License To Shill

A Jewish singer-songwriter finds success with catchy commercials.


You may have never heard of singer-songwriter Cathy Heller, but chances are you’ve heard her music.

Heller has penned songs for American Airlines, Hasbro and the Disney Channel. Elisabeth Caren

Giving Voice To Cantorate’s ‘Golden Age’

Special to the Jewish Week

He’s like a Mississippi bluesman trying to keep alive the authentic Delta sound for a new generation.

"It's my quixotic quest to keep his music alive," says Cantor Jack Mendelson.

Meet The Jewish Singer Whose Music You Already Know From McDonald’s, MTV Ads


You may have never heard of singer-songwriter Cathy Heller, but chances are you’ve heard her music.

Cathy Heller

The Bluesman With The Yarmulke

‘Blind Boy’ Paxton may be the only blues singer who dons a skullcap and cooks ‘kosher soul food.’ Oh, and he can play, too.

Special to The Jewish Week

‘Blind Boy” Jerron Paxton is taking a call inside his Ridgewood, Queens, kitchen to answer a few questions. He talks while making rugelach, from scratch. “I make everything from scratch,” he says.

Old soul: Jerron Paxton is a rising blues star who honors his Jewish roots. Bill Steber

Michele Lee remembers the great composer Cy Coleman.

Special To The Jewish Week

“I remember him with a kind of combination laugh and giggle,” actress Michele Lee mused recently, thinking of the Jewish composer Cy Coleman. “He was always smiling.” Her tribute to a beloved mentor, “Nobody Does It Like Me: The Music of Cy Coleman,” runs this Thursday through Saturday at 54 Below ($45-$95; [646] 476-3551). On the program are some of Coleman’s best-known hits, including “Big Spender,” “Witchcraft,” “I’ve Got Your Number,” and “The Best is Yet to Come.”

Michele Lee sings the “unexpected” songs of Cy Coleman at 54 Below. Courtesy of Michele Lee

An Exit Ramp Off Weill’s Epic ‘Road’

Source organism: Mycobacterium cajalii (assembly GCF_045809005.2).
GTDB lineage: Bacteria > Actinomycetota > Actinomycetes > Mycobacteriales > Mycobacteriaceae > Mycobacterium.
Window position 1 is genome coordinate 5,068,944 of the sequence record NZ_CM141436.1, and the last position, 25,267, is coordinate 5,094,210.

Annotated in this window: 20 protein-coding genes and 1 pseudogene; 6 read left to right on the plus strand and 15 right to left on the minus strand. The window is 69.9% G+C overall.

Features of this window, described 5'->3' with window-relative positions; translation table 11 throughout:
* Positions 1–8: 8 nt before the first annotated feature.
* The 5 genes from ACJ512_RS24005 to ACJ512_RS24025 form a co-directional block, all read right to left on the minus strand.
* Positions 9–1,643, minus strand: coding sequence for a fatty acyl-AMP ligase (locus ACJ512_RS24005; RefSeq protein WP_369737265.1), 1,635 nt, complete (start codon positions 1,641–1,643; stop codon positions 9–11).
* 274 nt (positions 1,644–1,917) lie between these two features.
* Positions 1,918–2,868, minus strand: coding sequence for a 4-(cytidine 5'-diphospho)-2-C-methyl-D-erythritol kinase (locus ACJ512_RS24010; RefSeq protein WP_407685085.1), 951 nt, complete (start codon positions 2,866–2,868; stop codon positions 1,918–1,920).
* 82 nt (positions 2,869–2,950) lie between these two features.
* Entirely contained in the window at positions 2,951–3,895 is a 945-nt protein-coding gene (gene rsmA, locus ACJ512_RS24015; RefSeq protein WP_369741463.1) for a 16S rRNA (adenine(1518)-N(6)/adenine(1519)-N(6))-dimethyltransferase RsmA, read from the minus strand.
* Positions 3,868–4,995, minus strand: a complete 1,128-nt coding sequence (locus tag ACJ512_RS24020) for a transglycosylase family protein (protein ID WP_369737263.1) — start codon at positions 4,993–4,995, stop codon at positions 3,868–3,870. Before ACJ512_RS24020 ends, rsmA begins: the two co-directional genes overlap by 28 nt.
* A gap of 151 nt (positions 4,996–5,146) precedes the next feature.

Goal of slimmed-down version of ‘The Eternal Road’ is to ‘get it back into the repertoire.’

Special To The Jewish Week

Even in a city addicted to eye-popping spectacles, Kurt Weill’s “The Eternal Road,” which opened in New York in 1937, was the most extravagant musical production that anyone had ever seen. Intended as a wake-up call to Americans about the worsening plight of the Jews of Germany, the show centers on a rabbi who employs stories from the Hebrew Bible to teach a Jewish boy about his heritage, even as demonic forces gather around the synagogue where the lessons are taking place — forces that the boy may be able to defeat once his education is complete. A new, slimmed-down, concert staging, using one of the work’s original titles, “The Road of Promise,” comes to Carnegie Hall next week with Broadway veteran Ron Rifkin in the cast, along with eight operatic soloists.

Veteran actor Ron Rifkin stars as character who doubts his religion in “The Road of Promise.” Courtesy of ABC Television

Klezmer Fiddlers Revel In Freedom

Two violinists, a generation apart, go it alone and together.

Special To The Jewish Week

It’s the sheer freedom that appeals to Jake Shulman-Ment.

“It’s like taking off a set of chains,” he says. “The freedom and the flexibility [are] so different.”

Deborah Strauss and Jake Shulman-Ment: Strings attached.  Courtesy of Museum at Eldridge Street

The Music Of Defiance

A chance encounter at a Minneapolis bookstore led acclaimed conductor Murry Sidlin to recreate the Verdi work performed at Terezin.

Special To The Jewish Week

It was a simple act, one that book-lovers perform every day. But it changed Murry Sidlin’s career forever.

Conductor Murry Sidlin has brought the music of Terezin prisoners to life in “Defiant Requiem.”  Jeff Roffman

The Sounds Of Belarus, Reimagined In Brooklyn

Litvakus draws on forgotten traditional pieces to forge a new klezmer sound.

Special To The Jewish Week

He is a man who bestrides two worlds, with one foot in America, the other in Belarus. Or one foot in academia, the other in music. At the moment, though, Dmitri “Zisl” Slepovitch has both feet planted squarely in being a Daddy; his sleeping 20-month-old daughter is now safely entrusted to her nanny.

“It’s a sound that is totally unknown anywhere else.” Leonid Gilman

Black-Jewish Group Chasing The Trane

Afro-Semitic Experience now flirting with late-’60s free-flowing spiritual jazz pioneered by John Coltrane.

Special To The Jewish Week

This is, quite simply, the sound of joy. Seven musicians playing with great passion, performing 10 tunes by composers they love in a loose-limbed style that runs the gamut from post-bop to klez-jazz to Latin clave to gospel.

Afro-Semitic Experience, top. Courtesy of Afro-Semitic Experience
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